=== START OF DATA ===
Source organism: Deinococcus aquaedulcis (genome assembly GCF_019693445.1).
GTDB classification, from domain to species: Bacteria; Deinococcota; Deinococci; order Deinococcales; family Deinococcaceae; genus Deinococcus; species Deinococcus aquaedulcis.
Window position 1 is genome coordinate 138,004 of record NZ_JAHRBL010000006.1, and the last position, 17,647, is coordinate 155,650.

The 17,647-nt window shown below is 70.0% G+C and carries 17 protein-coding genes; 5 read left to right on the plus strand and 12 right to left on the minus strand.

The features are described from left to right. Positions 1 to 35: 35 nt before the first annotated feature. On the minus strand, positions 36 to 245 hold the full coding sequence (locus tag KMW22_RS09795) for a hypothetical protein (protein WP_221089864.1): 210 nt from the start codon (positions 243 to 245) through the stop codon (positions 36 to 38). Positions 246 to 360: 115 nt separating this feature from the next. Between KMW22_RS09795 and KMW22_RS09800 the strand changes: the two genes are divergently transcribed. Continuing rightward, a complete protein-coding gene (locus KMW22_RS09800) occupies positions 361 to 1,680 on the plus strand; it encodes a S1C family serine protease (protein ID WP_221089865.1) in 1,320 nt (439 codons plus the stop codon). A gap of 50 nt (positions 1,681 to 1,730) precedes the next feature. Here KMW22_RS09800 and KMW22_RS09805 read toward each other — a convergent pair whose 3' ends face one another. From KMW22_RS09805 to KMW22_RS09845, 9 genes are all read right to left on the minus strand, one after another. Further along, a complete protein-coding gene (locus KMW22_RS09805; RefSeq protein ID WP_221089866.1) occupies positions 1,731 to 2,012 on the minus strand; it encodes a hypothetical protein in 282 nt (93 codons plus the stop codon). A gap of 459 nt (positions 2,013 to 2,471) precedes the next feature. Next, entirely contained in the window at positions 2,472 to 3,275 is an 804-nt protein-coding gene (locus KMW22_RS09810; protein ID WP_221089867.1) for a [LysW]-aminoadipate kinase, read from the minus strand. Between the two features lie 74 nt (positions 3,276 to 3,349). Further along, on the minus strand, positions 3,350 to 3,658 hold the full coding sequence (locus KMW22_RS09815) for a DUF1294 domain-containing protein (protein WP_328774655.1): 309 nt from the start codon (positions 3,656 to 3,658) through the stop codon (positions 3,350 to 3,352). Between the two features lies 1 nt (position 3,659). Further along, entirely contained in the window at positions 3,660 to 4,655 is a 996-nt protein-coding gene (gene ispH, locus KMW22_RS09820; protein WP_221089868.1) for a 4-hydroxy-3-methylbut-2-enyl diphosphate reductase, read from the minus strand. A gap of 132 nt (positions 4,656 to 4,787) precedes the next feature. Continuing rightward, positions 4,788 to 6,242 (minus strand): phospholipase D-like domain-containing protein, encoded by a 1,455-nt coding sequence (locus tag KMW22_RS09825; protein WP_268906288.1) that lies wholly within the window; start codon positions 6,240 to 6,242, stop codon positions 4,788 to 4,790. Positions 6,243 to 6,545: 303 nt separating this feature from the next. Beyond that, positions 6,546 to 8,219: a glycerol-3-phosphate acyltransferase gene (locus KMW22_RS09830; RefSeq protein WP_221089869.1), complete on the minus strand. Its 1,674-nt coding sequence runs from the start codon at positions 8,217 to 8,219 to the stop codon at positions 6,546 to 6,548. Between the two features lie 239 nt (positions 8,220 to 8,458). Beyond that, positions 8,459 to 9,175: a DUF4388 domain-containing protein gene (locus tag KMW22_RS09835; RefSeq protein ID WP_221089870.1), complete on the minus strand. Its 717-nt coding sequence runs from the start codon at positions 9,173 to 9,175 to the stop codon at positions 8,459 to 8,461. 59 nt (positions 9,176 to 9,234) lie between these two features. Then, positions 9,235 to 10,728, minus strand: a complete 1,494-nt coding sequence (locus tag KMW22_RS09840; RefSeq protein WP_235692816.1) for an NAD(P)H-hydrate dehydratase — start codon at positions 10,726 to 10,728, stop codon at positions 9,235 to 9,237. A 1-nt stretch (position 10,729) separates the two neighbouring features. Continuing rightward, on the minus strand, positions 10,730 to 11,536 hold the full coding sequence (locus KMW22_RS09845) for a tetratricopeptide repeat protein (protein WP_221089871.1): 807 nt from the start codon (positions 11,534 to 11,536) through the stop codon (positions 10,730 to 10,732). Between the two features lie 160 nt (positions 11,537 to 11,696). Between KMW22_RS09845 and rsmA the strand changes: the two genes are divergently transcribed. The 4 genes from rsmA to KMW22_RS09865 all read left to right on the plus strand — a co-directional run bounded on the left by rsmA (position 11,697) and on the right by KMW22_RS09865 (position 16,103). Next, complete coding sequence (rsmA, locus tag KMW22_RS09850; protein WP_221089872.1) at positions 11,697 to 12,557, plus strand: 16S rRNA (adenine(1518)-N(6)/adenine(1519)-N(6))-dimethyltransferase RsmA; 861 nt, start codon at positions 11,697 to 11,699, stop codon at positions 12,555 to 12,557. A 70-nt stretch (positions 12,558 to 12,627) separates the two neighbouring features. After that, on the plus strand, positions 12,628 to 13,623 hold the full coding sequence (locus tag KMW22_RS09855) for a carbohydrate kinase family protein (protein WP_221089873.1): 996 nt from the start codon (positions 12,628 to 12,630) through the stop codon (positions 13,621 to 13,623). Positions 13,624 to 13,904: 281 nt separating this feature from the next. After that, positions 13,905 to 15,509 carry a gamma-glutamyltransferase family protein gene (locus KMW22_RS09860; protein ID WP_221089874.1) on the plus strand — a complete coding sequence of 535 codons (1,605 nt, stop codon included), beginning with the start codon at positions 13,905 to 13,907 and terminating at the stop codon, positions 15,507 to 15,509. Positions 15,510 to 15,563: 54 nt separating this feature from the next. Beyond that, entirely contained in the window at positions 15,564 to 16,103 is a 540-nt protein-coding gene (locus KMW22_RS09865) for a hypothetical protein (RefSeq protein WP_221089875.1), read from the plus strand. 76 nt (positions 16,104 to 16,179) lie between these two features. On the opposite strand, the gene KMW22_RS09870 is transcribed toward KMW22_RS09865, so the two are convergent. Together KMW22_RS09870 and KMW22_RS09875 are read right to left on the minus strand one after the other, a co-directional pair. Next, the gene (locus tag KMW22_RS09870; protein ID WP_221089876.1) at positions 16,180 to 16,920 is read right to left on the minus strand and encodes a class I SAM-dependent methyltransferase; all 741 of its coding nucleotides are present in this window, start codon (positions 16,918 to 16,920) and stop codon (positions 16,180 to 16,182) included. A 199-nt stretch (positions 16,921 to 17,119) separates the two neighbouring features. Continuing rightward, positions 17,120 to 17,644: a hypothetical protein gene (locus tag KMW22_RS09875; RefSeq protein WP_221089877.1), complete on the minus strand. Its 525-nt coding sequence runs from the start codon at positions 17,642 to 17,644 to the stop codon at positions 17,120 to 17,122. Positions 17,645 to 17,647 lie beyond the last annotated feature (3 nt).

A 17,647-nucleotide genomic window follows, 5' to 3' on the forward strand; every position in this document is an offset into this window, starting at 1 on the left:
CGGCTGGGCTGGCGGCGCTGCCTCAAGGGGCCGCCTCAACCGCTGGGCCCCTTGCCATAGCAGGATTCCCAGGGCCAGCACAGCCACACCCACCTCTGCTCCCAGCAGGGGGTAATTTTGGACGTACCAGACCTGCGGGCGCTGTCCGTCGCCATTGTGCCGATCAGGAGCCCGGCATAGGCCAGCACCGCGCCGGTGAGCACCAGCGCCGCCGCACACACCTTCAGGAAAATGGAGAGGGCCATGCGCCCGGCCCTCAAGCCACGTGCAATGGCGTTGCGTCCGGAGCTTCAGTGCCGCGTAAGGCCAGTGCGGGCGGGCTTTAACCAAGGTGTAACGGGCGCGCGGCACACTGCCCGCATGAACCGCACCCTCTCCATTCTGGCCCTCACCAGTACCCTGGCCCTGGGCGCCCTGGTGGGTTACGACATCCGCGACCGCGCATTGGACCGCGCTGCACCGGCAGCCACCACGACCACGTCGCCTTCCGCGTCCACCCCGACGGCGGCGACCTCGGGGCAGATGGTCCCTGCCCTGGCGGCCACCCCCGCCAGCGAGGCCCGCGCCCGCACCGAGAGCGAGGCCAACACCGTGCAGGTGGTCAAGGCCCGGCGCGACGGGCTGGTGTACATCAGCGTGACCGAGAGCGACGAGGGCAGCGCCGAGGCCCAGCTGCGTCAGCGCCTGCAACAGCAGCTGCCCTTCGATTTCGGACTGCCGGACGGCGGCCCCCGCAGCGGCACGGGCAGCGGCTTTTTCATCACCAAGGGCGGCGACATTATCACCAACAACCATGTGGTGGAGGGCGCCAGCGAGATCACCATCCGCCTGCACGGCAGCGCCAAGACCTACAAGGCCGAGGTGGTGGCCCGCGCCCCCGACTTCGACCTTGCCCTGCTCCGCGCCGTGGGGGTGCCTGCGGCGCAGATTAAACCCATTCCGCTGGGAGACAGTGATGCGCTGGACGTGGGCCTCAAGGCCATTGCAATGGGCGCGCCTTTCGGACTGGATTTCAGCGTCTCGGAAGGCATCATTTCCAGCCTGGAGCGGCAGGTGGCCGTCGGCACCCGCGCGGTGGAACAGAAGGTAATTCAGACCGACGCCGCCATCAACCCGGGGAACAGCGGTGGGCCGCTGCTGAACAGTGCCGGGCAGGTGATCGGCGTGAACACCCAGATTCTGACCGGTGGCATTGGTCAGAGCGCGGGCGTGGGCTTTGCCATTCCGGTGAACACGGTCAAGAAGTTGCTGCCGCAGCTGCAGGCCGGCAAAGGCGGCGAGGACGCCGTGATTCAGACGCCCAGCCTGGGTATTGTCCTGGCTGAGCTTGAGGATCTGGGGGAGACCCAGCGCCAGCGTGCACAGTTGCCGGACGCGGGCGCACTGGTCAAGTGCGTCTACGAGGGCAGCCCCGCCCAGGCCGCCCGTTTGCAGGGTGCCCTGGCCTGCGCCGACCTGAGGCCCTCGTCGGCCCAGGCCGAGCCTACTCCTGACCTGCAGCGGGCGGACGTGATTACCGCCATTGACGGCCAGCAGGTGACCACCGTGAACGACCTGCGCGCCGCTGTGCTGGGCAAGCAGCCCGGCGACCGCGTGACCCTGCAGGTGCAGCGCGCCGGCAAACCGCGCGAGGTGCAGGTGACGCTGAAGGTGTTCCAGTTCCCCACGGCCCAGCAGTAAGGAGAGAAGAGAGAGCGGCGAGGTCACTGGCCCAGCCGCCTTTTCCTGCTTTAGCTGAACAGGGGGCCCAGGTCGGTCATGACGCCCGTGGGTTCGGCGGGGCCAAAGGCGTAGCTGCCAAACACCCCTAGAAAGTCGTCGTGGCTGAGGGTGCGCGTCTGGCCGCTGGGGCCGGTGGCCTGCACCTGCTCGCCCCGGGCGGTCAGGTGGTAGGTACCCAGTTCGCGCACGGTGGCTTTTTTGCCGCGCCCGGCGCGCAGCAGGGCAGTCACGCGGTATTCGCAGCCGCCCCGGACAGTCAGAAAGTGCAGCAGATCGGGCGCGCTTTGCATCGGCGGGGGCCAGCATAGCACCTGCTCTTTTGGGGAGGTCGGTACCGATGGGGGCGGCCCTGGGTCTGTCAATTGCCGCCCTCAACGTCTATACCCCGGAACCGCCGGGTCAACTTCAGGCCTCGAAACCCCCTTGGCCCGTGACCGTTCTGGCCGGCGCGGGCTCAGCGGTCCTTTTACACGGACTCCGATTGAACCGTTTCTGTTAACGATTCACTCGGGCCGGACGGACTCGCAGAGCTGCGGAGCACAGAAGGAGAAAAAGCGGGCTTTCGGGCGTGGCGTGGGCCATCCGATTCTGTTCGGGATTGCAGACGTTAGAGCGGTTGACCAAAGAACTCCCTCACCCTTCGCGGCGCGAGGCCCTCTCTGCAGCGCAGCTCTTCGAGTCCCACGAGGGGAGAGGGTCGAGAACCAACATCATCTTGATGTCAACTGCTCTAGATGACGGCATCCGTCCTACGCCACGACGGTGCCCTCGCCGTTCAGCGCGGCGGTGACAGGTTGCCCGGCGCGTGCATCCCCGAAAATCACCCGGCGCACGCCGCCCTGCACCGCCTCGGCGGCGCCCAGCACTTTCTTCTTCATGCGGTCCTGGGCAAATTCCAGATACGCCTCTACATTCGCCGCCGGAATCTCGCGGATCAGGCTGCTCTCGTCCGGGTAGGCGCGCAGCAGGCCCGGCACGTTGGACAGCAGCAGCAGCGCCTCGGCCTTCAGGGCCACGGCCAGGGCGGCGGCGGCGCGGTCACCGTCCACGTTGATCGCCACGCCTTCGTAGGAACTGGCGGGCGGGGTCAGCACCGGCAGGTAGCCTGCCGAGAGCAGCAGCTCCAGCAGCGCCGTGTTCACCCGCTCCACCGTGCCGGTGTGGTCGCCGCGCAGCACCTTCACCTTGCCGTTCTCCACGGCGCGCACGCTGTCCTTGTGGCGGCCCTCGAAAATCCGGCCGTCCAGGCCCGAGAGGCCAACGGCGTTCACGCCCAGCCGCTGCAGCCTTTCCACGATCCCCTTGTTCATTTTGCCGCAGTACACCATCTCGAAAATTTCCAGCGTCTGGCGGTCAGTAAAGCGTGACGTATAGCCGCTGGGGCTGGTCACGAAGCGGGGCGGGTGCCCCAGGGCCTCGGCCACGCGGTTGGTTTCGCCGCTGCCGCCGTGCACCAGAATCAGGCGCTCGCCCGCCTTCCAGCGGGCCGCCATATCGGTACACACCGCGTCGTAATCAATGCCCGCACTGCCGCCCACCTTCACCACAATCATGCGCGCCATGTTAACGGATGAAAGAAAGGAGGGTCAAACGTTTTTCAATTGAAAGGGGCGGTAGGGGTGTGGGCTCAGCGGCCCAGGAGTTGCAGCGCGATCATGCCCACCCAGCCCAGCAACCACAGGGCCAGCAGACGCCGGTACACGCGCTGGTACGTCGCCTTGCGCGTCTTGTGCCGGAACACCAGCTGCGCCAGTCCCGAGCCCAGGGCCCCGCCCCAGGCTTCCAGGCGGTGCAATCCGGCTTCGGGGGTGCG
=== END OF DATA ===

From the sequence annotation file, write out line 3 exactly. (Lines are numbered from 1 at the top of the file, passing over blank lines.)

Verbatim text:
Window position 1 is genome coordinate 138,004 of record NZ_JAHRBL010000006.1, and the last position, 17,647, is coordinate 155,650.